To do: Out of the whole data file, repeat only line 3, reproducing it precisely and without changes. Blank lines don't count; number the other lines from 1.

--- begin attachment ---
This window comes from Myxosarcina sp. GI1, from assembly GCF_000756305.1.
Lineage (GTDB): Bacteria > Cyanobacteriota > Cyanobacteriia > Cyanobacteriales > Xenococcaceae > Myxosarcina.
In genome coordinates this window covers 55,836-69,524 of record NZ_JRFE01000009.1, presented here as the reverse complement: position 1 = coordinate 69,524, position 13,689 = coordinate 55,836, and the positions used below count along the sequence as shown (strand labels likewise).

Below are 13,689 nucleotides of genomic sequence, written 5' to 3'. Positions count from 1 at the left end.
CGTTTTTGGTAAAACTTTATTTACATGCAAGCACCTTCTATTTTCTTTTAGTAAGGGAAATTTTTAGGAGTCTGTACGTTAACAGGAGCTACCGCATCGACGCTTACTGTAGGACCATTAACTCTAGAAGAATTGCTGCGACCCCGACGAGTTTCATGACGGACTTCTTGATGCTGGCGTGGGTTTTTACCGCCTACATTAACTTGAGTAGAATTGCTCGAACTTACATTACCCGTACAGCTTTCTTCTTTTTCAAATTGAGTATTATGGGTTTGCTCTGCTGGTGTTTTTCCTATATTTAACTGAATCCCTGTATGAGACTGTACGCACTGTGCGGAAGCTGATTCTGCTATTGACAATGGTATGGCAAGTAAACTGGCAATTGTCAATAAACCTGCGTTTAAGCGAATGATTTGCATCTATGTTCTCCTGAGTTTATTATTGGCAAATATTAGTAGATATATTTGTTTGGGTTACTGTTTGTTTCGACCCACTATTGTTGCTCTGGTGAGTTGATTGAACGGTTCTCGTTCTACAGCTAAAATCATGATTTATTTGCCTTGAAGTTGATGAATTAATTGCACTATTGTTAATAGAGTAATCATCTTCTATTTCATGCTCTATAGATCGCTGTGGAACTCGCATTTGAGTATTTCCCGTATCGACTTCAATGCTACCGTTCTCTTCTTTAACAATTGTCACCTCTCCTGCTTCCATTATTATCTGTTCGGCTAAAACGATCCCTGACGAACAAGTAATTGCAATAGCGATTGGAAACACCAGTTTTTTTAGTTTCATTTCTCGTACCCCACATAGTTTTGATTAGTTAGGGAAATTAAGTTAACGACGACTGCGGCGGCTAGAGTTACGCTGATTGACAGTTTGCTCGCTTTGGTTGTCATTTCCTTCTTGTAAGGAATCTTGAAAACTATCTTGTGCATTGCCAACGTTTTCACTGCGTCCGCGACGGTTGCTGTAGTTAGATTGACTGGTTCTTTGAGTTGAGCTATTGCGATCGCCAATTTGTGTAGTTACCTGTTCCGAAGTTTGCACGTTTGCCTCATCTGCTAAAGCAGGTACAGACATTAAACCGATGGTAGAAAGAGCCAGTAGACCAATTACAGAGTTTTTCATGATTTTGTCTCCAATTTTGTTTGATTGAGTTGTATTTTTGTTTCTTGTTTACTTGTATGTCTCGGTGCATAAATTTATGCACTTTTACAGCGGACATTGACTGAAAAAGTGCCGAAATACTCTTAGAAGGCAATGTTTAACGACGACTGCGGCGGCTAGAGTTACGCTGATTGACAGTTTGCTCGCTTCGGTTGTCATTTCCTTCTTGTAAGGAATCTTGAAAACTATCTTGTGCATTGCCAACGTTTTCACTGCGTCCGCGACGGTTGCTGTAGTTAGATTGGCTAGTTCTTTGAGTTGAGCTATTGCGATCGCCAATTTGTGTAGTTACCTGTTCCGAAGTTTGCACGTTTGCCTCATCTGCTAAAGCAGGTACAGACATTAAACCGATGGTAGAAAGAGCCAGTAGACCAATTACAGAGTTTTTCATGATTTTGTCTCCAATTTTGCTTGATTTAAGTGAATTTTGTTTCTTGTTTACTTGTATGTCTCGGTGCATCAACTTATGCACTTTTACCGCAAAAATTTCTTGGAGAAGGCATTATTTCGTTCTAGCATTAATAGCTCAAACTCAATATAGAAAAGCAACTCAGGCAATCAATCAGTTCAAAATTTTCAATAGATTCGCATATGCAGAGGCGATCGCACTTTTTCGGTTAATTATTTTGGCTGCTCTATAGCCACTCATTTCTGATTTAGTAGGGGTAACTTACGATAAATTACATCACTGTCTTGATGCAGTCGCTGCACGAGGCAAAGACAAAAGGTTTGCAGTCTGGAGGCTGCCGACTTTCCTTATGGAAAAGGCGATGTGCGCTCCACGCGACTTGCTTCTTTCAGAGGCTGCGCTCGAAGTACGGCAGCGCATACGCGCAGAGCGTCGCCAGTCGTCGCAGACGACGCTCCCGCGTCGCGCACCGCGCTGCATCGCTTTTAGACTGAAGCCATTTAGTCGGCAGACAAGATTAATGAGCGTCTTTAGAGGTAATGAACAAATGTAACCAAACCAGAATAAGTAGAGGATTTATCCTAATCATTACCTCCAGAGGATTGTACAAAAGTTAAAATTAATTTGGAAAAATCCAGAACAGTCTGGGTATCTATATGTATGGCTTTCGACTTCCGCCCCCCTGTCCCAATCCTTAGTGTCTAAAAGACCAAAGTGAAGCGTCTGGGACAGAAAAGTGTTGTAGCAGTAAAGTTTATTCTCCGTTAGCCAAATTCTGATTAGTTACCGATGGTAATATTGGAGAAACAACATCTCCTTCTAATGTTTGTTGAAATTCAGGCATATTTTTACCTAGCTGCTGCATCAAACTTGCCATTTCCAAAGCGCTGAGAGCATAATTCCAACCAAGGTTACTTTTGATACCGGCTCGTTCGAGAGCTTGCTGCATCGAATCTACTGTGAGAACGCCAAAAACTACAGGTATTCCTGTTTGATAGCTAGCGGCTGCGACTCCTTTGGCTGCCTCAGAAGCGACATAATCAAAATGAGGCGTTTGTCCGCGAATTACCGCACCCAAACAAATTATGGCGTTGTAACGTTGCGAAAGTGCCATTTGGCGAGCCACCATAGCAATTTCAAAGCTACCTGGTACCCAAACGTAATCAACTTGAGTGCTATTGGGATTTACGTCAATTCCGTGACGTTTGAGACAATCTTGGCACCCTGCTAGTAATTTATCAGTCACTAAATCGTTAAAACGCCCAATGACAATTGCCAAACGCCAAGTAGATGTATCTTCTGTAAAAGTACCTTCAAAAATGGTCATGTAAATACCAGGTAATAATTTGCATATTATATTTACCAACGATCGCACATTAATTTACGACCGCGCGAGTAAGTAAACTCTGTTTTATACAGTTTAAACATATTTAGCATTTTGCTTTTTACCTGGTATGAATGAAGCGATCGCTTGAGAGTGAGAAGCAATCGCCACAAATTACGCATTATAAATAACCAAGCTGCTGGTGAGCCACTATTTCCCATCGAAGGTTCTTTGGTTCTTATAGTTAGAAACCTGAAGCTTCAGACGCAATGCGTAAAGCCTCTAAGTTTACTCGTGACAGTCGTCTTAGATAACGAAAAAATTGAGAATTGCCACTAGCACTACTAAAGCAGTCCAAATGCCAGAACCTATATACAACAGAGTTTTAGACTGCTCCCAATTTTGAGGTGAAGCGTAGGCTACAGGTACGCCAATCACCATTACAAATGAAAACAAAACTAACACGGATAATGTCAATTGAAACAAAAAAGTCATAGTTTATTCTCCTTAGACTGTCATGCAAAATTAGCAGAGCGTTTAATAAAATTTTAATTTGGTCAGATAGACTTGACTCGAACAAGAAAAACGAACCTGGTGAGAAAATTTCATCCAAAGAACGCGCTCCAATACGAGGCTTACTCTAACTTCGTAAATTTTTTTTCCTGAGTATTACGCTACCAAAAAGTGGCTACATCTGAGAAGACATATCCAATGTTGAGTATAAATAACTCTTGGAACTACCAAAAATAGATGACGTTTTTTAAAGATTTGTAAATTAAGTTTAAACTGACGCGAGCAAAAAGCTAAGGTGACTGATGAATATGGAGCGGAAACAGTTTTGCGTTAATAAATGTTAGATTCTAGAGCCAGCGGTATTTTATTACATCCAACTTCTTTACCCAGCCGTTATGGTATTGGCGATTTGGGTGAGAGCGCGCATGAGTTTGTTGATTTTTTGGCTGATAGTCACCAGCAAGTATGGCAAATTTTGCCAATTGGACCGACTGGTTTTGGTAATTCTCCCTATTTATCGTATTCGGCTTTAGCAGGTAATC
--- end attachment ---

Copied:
In genome coordinates this window covers 55,836-69,524 of record NZ_JRFE01000009.1, presented here as the reverse complement: position 1 = coordinate 69,524, position 13,689 = coordinate 55,836, and the positions used below count along the sequence as shown (strand labels likewise).